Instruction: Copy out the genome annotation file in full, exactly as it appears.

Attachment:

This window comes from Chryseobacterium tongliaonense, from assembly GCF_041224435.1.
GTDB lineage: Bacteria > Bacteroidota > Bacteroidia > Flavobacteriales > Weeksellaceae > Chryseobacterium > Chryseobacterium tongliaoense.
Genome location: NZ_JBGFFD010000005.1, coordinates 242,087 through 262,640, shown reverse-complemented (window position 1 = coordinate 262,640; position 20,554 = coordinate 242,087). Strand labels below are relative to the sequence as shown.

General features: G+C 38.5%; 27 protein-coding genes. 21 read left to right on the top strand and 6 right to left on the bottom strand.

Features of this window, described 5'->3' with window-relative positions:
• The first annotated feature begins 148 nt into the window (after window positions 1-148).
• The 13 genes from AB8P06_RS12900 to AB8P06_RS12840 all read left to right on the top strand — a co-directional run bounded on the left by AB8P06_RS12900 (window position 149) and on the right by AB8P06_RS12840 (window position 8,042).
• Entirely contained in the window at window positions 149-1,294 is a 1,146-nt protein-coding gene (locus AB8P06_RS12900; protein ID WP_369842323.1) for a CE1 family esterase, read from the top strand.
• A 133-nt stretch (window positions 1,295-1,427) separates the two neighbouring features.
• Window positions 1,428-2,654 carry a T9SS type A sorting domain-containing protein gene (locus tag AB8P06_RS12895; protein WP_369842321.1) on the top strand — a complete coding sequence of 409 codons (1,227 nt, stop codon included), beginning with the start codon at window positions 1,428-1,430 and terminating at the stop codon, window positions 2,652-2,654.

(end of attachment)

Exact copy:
This window comes from Chryseobacterium tongliaonense, from assembly GCF_041224435.1.
GTDB lineage: Bacteria > Bacteroidota > Bacteroidia > Flavobacteriales > Weeksellaceae > Chryseobacterium > Chryseobacterium tongliaoense.
Genome location: NZ_JBGFFD010000005.1, coordinates 242,087 through 262,640, shown reverse-complemented (window position 1 = coordinate 262,640; position 20,554 = coordinate 242,087). Strand labels below are relative to the sequence as shown.

General features: G+C 38.5%; 27 protein-coding genes. 21 read left to right on the top strand and 6 right to left on the bottom strand.

Features of this window, described 5'->3' with window-relative positions:
• The first annotated feature begins 148 nt into the window (after window positions 1-148).
• The 13 genes from AB8P06_RS12900 to AB8P06_RS12840 all read left to right on the top strand — a co-directional run bounded on the left by AB8P06_RS12900 (window position 149) and on the right by AB8P06_RS12840 (window position 8,042).
• Entirely contained in the window at window positions 149-1,294 is a 1,146-nt protein-coding gene (locus AB8P06_RS12900; protein ID WP_369842323.1) for a CE1 family esterase, read from the top strand.
• A 133-nt stretch (window positions 1,295-1,427) separates the two neighbouring features.
• Window positions 1,428-2,654 carry a T9SS type A sorting domain-containing protein gene (locus tag AB8P06_RS12895; protein WP_369842321.1) on the top strand — a complete coding sequence of 409 codons (1,227 nt, stop codon included), beginning with the start codon at window positions 1,428-1,430 and terminating at the stop codon, window positions 2,652-2,654.